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Financial regulators seek banks' help to grasp full picture of crypto industry

Financial authorities have asked banks to declare their cryptocurrency businesses to figure out the exact numbers of cryptocurrency exchanges operating in the country, as it tightens its grip over illegal activities in the industry, according to local media reports Wednesday.

The financial regulators asked major banks to provide the current status of their businesses with cryptocurrency exchanges including corporate accounts and banks’ monitoring methods. 

Financial Services Commission Chairman Eun Sung-soo speaks during a meeting of the National Assembly’s National Policy Committee on April 24. He said there are about 200 crypto exchanges in the country. (Yonhap)
Financial Services Commission Chairman Eun Sung-soo speaks during a meeting of the National Assembly’s National Policy Committee on April 24. He said there are about 200 crypto exchanges in the country. (Yonhap)


“Currently, cryptocurrency exchanges can operate without permission from the government, which is why it is difficult to identify the exact number of cryptocurrency exchanges,” said an official at a local cryptocurrency exchange who asked to remain anonymous. “One way to find out is to track corporate bank accounts that collect customers’ funds.”

Except for the four largest cryptocurrency exchanges that already use real-name accounts for each user, smaller exchanges gather funds from users under one corporate bank account. The sources did not specify which financial institutions gave the order.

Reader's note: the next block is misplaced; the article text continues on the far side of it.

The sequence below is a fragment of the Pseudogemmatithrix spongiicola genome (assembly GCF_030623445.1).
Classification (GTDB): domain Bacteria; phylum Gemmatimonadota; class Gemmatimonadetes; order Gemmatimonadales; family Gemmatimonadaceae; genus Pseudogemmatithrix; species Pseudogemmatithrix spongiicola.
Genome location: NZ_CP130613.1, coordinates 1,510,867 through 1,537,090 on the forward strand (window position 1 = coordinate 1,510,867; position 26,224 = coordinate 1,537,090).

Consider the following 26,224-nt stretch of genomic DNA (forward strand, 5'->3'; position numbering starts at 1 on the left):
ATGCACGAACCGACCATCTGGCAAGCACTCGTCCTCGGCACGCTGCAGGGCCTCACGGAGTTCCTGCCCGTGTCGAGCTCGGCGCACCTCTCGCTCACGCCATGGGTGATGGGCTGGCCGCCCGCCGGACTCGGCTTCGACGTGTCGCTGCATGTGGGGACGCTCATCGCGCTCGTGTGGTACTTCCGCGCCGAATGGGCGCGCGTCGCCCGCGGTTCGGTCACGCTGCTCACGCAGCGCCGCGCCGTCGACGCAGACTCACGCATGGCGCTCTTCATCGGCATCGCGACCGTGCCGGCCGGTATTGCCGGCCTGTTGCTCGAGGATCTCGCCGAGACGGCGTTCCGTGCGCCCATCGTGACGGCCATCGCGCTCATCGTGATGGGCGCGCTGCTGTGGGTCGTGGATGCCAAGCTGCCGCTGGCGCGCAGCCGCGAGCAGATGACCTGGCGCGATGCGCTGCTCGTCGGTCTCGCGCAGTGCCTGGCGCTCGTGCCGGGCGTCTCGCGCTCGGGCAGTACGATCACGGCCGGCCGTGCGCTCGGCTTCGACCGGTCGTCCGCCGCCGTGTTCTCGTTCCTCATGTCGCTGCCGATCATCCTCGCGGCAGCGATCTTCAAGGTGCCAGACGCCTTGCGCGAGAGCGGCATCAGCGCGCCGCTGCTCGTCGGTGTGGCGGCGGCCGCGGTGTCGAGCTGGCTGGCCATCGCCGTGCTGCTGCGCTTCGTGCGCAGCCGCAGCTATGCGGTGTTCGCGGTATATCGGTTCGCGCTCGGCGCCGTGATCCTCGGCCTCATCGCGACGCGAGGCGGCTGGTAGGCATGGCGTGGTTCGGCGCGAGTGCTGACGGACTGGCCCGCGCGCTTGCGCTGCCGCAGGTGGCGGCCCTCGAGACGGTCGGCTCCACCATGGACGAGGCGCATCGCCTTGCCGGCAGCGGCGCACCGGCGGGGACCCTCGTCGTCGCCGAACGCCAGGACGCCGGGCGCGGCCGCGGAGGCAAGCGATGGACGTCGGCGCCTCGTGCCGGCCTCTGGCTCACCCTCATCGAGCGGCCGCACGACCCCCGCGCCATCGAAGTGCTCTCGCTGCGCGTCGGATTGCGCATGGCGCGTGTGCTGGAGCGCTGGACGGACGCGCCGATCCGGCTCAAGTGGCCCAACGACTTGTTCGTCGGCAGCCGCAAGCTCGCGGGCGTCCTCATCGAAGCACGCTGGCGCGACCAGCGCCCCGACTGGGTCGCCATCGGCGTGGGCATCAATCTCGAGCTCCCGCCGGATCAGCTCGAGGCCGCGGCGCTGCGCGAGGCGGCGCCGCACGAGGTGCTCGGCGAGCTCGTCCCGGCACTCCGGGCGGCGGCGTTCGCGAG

The regulators’ move to identify the exact numbers of digital coin exchanges, vaguely estimated between 100 and 200, is so that they will be able to impose sanctions on unregistered businesses from Sept. 24 when the grace period for the revised Act on Reporting and Using Specified Financial Transaction Information ends.

The new law requires crypto exchanges to be equipped with information security management systems and to form partnerships with local banks before the grace period.

In addition, cryptocurrency businesses will have to report to the financial authorities to operate legally. Those who fail to report to authorities and continue to operate after Sept. 24 will face a jail sentence up to five years or a fine of up to 50 million won ($44,000).

While the government is trying to get the lay of the land in the cryptocurrency industry, it is also ramping up its efforts to crack down on illegal activities.

On Tuesday, the police raided cryptocurrency exchange V Global and froze the company’s assets worth 240 billion won. The company is being accused of illegally gathering 1.7 trillion won by guaranteeing a high return for a digital-asset investment project and attracting investors into a Ponzi scheme.

The raid came one month after a group of government bodies vowed to crack down on illegal activities related to virtual asset transactions.

By Park Ga-young (gypark@heraldcorp.com)
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